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Thursday, February 20th, 2020

Daily World Digest

by September 20, 2016 General

The world has been waiting for the day the United Nations puts forward a plan on how to deal with the year-long global migrant crisis. With bated breath, we all waited for a moral compass, a how-to-solve the world’s worst people displacement since World War II.

The day arrived today, but sadly without much of a concrete plan or a binding blueprint.

According to the UN, “world leaders came together at the United Nations General Assembly [on Monday evening NY time] to adopt the New York Declaration for Refugees and Migrants, which expresses the political will of world leaders to protect the rights of refugees and migrants, to save lives and share responsibility for large movements on a global scale”.

The issue of what to do about the world’s 65.3 million displaced people occupied the minds of the 193 state members present, but activists and human rights advocates worry that what they were able to agree on falls short of what is needed.

It comes as an Afghan-born Muslim American citizen, Ahmad Khan Rahami,  was arrested and charged in connection with the bombs found in New York and New Jersey over the weekend, helping to further fuel the anti-migrant radicalism proposed by US presidential candidate Donald Trump (he is now advocating racial profiling) and making it even more difficult for moderate voices to find their level in the United States and elsewhere. Don’t miss that report form our correspondent Josephine Tovey in New York and analysis by our chief correspondent Paul McGeough in Washington.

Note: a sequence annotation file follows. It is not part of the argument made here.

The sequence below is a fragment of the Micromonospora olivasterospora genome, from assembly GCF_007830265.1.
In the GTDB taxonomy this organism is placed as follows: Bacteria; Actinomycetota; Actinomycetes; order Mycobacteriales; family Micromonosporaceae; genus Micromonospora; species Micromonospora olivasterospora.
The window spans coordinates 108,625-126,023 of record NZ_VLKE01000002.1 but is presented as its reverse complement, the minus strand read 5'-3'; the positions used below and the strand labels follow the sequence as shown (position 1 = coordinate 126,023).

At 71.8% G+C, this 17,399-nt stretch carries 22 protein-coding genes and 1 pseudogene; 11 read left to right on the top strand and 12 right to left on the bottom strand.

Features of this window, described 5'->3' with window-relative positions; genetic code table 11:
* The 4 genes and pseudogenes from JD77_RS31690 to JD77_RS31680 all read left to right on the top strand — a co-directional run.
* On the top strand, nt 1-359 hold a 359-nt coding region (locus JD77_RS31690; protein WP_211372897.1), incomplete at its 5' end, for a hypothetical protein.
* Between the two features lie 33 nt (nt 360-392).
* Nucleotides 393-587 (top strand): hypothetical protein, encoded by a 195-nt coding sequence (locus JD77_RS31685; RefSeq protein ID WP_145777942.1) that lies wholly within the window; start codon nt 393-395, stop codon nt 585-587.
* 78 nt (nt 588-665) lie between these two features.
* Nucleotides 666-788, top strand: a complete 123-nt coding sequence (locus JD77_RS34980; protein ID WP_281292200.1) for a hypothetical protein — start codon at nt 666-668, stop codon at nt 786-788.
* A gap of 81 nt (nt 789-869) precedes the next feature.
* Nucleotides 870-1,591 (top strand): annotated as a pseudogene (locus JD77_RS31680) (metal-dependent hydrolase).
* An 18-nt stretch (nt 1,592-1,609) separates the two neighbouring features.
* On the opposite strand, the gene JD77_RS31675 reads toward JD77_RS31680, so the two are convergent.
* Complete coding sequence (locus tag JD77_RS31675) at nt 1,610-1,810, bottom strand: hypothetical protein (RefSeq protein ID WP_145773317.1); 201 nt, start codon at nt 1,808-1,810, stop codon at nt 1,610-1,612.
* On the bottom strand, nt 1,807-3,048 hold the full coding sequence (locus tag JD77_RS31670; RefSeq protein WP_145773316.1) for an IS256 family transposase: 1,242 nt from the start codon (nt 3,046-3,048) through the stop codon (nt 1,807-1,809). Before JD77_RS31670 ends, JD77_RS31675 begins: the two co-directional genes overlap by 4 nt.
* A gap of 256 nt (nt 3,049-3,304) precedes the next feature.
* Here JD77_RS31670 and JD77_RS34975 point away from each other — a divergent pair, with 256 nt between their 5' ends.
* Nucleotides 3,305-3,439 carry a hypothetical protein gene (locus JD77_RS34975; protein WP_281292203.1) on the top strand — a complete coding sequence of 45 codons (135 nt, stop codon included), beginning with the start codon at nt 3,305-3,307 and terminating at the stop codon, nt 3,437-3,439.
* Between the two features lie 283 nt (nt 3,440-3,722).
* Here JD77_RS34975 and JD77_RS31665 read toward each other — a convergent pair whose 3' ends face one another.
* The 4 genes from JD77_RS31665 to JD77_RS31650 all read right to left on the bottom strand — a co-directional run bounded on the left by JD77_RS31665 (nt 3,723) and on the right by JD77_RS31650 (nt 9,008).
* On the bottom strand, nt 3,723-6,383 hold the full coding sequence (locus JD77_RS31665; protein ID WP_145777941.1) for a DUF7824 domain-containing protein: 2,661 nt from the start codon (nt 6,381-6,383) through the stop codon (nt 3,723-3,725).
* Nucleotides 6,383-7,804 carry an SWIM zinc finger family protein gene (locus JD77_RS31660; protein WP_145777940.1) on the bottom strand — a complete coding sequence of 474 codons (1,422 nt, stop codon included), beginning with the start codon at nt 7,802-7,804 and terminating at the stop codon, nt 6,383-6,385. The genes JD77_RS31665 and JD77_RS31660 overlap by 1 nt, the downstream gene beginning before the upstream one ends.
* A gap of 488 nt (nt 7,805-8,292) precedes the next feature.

German Chancellor Angela Merkel has finally admitted being unprepared when – led by her and by the outrage of the world over little Alan Kurdi drowned on a Turkish beach – Germany agreed to open its doors and, unintentionally, unlocked the gates of Europe to more than a million migrants, contributing to the rise of the far-right movement in the continent. As a consequence, her party had its worst results in the national polls for four years and her personal approval ratings have plummeted.

Elections have also been the theme in Russia, where Vladimir Putin’s re-election is now certain and in Chechnya, where leader Ramzan Kadyrov won 98 per cent of votes and chose to appear at a ceremony dressed in medieval armour, with a conical helmet, and sword and a spear in hand. The ceremony was billed as a “solemn reception” in honour of Chechnya’s women, to boot.

More alarmingly, the week-old truce in the war in Syria is over. The Syrian army declared that on Monday, soon after resuming air strikes in the vicinity of Aleppo, where human rights workers reported an aid convoy was struck causing yet untold deaths and loss of goods.

Our European correspondent, Nick Miler, reports investigators have been able to pinpoint exactly where the missile that downed MH 17 was fired from, and what type of weapon it was.

And closer to home, Jewel Topsfield in Jakarta reports that killer haze from forest fires that raged across Indonesia last year may have caused more than 100,000 premature deaths in Indonesia, Singapore and Malaysia.

Check back on the site after lunch, as we have more exclusive and breaking stories coming up. Our south-east Asia correspondent, Lindsay Murdoch, and photographer Kate Geraghty are in the Philippines with a not-to-miss report this afternoon.